Could the authorities be running out of options to avert the worst economic downturn since the Second World War? Even as the Bank of England was cutting rates yesterday to historic lows – by 1 percentage point to 2 per cent, the lowest since 1951 – the Chancellor was hinting that still more desperate measures may be required to restore the financial system to health: “We now need to go further, to ensure banks can resume lending to businesses, which is absolutely critical … I think there are a number of things we can do, we are discussing them with the banks, and we will be able to say something shortly.”
With growing evidence that interest rate cuts and the reduction in VAT may not have the desired effect, Mr Darling admitted that there may have to be a “third leg” to policy – to restore bank lending to people and businesses. The European Central Bank followed the Bank of England by cutting 0.75 points off its base rate, down to 2.5 per cent.
The dire state of the economy was highlighted again yesterday, when the Halifax revealed a 2.6 per cent fall in house prices in November alone, bringing the annual rate of decline to 16 per cent; many economists believe prices will fall by a further 20 per cent. A 45 per cent slide in private car sales also shocked analysts – a clear signal of a collapse in consumer confidence and the emergence of a deflationary mindset. Thousands of job losses were announced this week, with unemployment tipped to reach three million by Christmas. Woolworths rather than Lehman Brothers has become the most visible symbol of the crisis, as it has moved from the City to the high street. This explains the urgency of recent moves by the Treasury and the Bank of England.
Mr Darling’s thinly veiled threat came as the Bank of England cut interest rates to a level matching anything seen since the Bank was granted its charter to bring order to the nation’s finances in 1694.
And yet ministers and the Bank itself recognise that this can only be a part of the resistance to a slump, because the banks and building societies have proved so resistant to passing the cuts in official rates on to their customers.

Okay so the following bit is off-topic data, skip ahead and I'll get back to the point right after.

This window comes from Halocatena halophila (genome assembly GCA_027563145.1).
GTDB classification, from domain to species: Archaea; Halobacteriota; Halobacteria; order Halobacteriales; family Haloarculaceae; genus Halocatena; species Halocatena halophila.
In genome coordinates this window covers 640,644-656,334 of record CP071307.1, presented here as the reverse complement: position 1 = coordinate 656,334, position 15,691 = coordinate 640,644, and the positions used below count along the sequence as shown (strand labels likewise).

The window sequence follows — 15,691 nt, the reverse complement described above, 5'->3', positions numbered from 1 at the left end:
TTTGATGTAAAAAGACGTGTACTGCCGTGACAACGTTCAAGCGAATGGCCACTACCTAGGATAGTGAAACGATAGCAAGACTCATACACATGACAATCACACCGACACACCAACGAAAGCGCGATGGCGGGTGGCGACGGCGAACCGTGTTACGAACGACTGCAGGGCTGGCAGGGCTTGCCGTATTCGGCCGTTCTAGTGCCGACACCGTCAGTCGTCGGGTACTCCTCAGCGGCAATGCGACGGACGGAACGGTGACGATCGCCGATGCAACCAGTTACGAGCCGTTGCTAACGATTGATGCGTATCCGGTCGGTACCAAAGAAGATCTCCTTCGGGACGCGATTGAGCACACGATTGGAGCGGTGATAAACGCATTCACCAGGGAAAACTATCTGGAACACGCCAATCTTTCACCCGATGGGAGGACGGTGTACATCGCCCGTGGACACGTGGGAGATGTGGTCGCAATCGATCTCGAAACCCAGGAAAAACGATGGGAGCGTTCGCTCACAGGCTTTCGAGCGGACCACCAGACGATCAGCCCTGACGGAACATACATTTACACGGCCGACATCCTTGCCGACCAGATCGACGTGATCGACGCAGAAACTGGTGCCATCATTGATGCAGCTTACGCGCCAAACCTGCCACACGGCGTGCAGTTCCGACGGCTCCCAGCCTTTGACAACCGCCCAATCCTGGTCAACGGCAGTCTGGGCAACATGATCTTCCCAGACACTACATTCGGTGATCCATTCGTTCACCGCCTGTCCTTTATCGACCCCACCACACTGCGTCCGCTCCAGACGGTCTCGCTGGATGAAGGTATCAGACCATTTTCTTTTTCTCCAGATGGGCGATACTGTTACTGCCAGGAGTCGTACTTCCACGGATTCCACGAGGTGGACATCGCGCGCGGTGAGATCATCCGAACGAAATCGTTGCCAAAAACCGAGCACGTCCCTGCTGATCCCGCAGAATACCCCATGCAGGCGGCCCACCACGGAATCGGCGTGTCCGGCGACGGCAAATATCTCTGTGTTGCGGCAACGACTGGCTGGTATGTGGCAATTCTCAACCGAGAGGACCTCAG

Last night Mr Darling conceded that cuts in bank rates and measures such as his own reduction in VAT are less important than freeing up the credit markets: “I believe a combination of these two measures – pre-Budget report and the interest rate decisions – are necessary.”
Mr Darling said he had met the banks again, and “I said two things. Firstly, we are ready to do whatever we can to help the banks not only build their position but also to lend. But it is absolutely essential that they help their customers and that they treat their customers fairly.I also said I wanted to see the interest rate reductions announced by the Bank of England passed on.” It was clear last night that the country’s leading lenders – including some of those where the Government is about to take a significant shareholding – are defying ministers’ demands. The Halifax and the Nationwide made clear that they would only pass on part of the Bank’s 1 per cent reduction. Last week the Governor of the Bank of England, Mervyn King, said that getting the banks to lend again was “the most important thing”. Like Mr Darling, he hinted at “direct measures”, and refused to rule out full nationalisation.
The Bank’s decision demonstrates the immediate dangers to the economy. A string of exceptionally poor economic indicators seems to confirm anecdotal and survey evidence that the economy may have “fallen off a cliff” in recent weeks. In a statement accompanying its decision the Bank’s Monetary Policy Committee said: “The downturn has gathered pace. Consumer spending and business investment have stalled, while residential investment has continued to fall. Despite the actions taken to raise bank capital, ease funding and improve liquidity, conditions in money and credit markets remain extremely difficult. The Committee noted that it was unlikely that a normal volume of lending would be restored without further measures.”
The pound’s weakness may also restrict the Bank of England’s ability to act – it hit an all-time low against the euro and a seven-year low against the dollar yesterday.
As interest rates approach zero observers are increasingly talking about the Government “printing money” to spend its way out of the recession – leaving the budget deficit “unfunded” – or “quantitative easing”, in economists’ jargon. The Treasury is already believed to have modelled how this might revive the economy. The chairman of the Treasury Select Committee, John McFall, said that “the situation we’re in globally is so dire that we need to have extraordinary measures on the agenda”.
Meanwhile, Gordon Brown will host a crisis summit with other European leaders to discuss plans to boost the EU’s ailing economy with a vast spending package. The Prime Minister will meet the French President Nicolas Sarkozy and the European Commission president Jose Manuel Barroso in London on Monday. No invitation has gone to Germany’s Chancellor Angela
Merkel, who is sceptical about Mr Brown’s fiscal stimulus plans.
The summit is taking place three days before the EU Council in Brussels, where leaders are due to consider the next moves in their response to the downturn.